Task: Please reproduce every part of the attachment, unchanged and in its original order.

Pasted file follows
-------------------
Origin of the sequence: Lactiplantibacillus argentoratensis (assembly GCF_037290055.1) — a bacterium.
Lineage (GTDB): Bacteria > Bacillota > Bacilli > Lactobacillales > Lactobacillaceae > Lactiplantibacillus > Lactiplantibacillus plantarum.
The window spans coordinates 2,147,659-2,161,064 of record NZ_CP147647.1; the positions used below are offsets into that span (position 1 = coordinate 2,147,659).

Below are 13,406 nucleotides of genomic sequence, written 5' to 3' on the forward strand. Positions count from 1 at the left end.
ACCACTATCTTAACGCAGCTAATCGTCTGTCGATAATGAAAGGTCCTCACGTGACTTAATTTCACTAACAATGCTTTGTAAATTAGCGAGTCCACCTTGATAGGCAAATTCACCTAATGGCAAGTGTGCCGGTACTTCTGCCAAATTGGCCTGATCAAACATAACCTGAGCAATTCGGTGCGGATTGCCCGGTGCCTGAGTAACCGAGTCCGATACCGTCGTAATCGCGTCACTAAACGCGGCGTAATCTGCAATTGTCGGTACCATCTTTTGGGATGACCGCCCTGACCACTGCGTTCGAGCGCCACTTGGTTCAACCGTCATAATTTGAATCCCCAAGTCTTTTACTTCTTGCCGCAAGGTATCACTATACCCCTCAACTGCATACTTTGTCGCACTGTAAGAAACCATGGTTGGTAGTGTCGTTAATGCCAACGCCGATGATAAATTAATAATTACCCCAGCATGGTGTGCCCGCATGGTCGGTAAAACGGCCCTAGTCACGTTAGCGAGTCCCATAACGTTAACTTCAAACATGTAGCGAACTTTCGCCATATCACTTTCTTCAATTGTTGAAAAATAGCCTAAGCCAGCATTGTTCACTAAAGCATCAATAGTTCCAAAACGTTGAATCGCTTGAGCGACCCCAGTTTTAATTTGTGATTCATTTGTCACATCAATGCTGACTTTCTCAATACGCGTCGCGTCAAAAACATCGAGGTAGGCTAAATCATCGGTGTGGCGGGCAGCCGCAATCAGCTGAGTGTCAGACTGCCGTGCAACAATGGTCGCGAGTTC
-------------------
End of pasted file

Origin of the sequence: Lactiplantibacillus argentoratensis (assembly GCF_037290055.1) — a bacterium.
Lineage (GTDB): Bacteria > Bacillota > Bacilli > Lactobacillales > Lactobacillaceae > Lactiplantibacillus > Lactiplantibacillus plantarum.
The window spans coordinates 2,147,659-2,161,064 of record NZ_CP147647.1; the positions used below are offsets into that span (position 1 = coordinate 2,147,659).

Below are 13,406 nucleotides of genomic sequence, written 5' to 3' on the forward strand. Positions count from 1 at the left end.
ACCACTATCTTAACGCAGCTAATCGTCTGTCGATAATGAAAGGTCCTCACGTGACTTAATTTCACTAACAATGCTTTGTAAATTAGCGAGTCCACCTTGATAGGCAAATTCACCTAATGGCAAGTGTGCCGGTACTTCTGCCAAATTGGCCTGATCAAACATAACCTGAGCAATTCGGTGCGGATTGCCCGGTGCCTGAGTAACCGAGTCCGATACCGTCGTAATCGCGTCACTAAACGCGGCGTAATCTGCAATTGTCGGTACCATCTTTTGGGATGACCGCCCTGACCACTGCGTTCGAGCGCCACTTGGTTCAACCGTCATAATTTGAATCCCCAAGTCTTTTACTTCTTGCCGCAAGGTATCACTATACCCCTCAACTGCATACTTTGTCGCACTGTAAGAAACCATGGTTGGTAGTGTCGTTAATGCCAACGCCGATGATAAATTAATAATTACCCCAGCATGGTGTGCCCGCATGGTCGGTAAAACGGCCCTAGTCACGTTAGCGAGTCCCATAACGTTAACTTCAAACATGTAGCGAACTTTCGCCATATCACTTTCTTCAATTGTTGAAAAATAGCCTAAGCCAGCATTGTTCACTAAAGCATCAATAGTTCCAAAACGTTGAATCGCTTGAGCGACCCCAGTTTTAATTTGTGATTCATTTGTCACATCAATGCTGACTTTCTCAATACGCGTCGCGTCAAAAACATCGAGGTAGGCTAAATCATCGGTGTGGCGGGCAGCCGCAATCAGCTGAGTGTCAGACTGCCGTGCAACAATGGTCGCGAGTTC